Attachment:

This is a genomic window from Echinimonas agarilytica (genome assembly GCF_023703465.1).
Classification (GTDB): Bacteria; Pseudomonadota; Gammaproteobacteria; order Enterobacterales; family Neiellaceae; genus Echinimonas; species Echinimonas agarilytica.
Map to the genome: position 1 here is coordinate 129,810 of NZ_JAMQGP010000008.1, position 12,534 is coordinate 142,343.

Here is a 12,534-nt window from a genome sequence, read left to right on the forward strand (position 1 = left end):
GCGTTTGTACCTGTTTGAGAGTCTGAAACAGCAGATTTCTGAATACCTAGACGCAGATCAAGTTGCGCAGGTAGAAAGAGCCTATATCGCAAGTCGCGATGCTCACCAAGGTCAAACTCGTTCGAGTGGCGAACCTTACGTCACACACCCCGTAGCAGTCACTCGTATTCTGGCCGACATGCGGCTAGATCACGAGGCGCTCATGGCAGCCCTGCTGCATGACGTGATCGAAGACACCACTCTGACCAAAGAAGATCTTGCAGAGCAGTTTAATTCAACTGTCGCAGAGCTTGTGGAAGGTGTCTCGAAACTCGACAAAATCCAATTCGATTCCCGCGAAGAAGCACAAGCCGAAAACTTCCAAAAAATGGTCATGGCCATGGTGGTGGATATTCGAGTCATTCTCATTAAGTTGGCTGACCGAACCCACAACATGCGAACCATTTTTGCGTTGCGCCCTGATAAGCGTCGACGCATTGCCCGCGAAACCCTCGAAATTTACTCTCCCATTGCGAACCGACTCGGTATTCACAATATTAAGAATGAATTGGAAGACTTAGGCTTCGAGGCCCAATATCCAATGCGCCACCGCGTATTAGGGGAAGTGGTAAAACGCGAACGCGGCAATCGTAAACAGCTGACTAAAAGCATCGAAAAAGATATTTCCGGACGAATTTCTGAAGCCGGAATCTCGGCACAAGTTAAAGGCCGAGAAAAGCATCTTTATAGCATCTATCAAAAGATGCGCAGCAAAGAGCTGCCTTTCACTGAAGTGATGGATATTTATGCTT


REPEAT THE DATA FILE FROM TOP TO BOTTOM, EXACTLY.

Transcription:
This is a genomic window from Echinimonas agarilytica (genome assembly GCF_023703465.1).
Classification (GTDB): Bacteria; Pseudomonadota; Gammaproteobacteria; order Enterobacterales; family Neiellaceae; genus Echinimonas; species Echinimonas agarilytica.
Map to the genome: position 1 here is coordinate 129,810 of NZ_JAMQGP010000008.1, position 12,534 is coordinate 142,343.

Here is a 12,534-nt window from a genome sequence, read left to right on the forward strand (position 1 = left end):
GCGTTTGTACCTGTTTGAGAGTCTGAAACAGCAGATTTCTGAATACCTAGACGCAGATCAAGTTGCGCAGGTAGAAAGAGCCTATATCGCAAGTCGCGATGCTCACCAAGGTCAAACTCGTTCGAGTGGCGAACCTTACGTCACACACCCCGTAGCAGTCACTCGTATTCTGGCCGACATGCGGCTAGATCACGAGGCGCTCATGGCAGCCCTGCTGCATGACGTGATCGAAGACACCACTCTGACCAAAGAAGATCTTGCAGAGCAGTTTAATTCAACTGTCGCAGAGCTTGTGGAAGGTGTCTCGAAACTCGACAAAATCCAATTCGATTCCCGCGAAGAAGCACAAGCCGAAAACTTCCAAAAAATGGTCATGGCCATGGTGGTGGATATTCGAGTCATTCTCATTAAGTTGGCTGACCGAACCCACAACATGCGAACCATTTTTGCGTTGCGCCCTGATAAGCGTCGACGCATTGCCCGCGAAACCCTCGAAATTTACTCTCCCATTGCGAACCGACTCGGTATTCACAATATTAAGAATGAATTGGAAGACTTAGGCTTCGAGGCCCAATATCCAATGCGCCACCGCGTATTAGGGGAAGTGGTAAAACGCGAACGCGGCAATCGTAAACAGCTGACTAAAAGCATCGAAAAAGATATTTCCGGACGAATTTCTGAAGCCGGAATCTCGGCACAAGTTAAAGGCCGAGAAAAGCATCTTTATAGCATCTATCAAAAGATGCGCAGCAAAGAGCTGCCTTTCACTGAAGTGATGGATATTTATGCTT